FARGO Ransomware Targets Vulnerable Microsoft SQL Servers
Microsoft SQL database servers are the target of a new ransomware attack campaign called FARGO ransomware. FARGO, also known as TargetCompany, aims to double-extort victims.
This year’s ransomware attacks against MS-SQL instances included dropping Cobalt Strike beacons and bandwidth theft. Database owners are cautioned about these kinds of attacks because database disruption can severely affect organizations’ management.
About FARGO Ransomware
FARGO is a new variant of the TargetCompany ransomware. Because it used to use a .mallox file extension, it was also known as the Mallox in the past. Midway through June 2021, this crypto-ransomware began to operate. It can spread globally and is aimed at English-speaking people.
The ransomware encrypts the data located on the victim’s computer using a combination of ChaCha20, AES-128, and Curve25519 algorithms. It then displays a message that demands payment in Bitcoin to decrypt the data.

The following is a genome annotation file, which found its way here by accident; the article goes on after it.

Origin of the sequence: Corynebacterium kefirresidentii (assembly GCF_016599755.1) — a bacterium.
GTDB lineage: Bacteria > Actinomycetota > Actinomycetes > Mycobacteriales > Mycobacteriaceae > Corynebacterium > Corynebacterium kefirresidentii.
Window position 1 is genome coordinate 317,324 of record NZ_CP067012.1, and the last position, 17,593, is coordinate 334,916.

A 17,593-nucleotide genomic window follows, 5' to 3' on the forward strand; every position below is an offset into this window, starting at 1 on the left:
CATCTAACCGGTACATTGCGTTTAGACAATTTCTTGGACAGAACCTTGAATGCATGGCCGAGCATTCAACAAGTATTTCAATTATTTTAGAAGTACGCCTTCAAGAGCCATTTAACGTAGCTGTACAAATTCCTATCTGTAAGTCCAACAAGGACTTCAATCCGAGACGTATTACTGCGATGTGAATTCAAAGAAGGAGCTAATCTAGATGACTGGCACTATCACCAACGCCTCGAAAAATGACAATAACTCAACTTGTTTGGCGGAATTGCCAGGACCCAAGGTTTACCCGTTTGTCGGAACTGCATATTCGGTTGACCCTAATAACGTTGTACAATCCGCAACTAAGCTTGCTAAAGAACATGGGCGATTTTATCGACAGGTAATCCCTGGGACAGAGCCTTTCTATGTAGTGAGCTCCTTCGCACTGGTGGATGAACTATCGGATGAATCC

In addition to critical productivity files like .doc, .docx, .xls, and .pdf, the FARGO ransomware will search your computer for pictures, movies, and other media. To prevent you from opening the files, ransomware encrypts them and changes their extension to include .FARGO.
Drive-by downloads, malicious attachments and links in spam emails and messages, untrusted download channels like unofficial and freeware sites, online fraud, cracking tools, and fake updates are some of the distribution techniques that are most frequently used.
You can find a complete list of detections on VirusTotal.
Ransomware infection starts when a vulnerable MS-SQL task downloads a .NET payload using cmd and PowerShell.
The payload’s primary purpose is to fetch the ransomware and malware. It creates a .BAT file in addition, which ends particular tasks.
FARGO ransomware is injected into a Windows process called AppLaunch[.]exe, in which it tries deleting some registry keys and ends other database tasks. It also deactivates recovery with a command.
To avoid making a compromised system completely unusable, the FARGO ransomware does not encrypt every directory. Therefore, ransomware does not affect some system directories, boot files, Tor browser, thumbnail database, and some user settings.
The locked files have the .Fargo3 extension. On ransom note, threat actor threatens to leak stolen files on their Telegram channel if the ransom is not paid.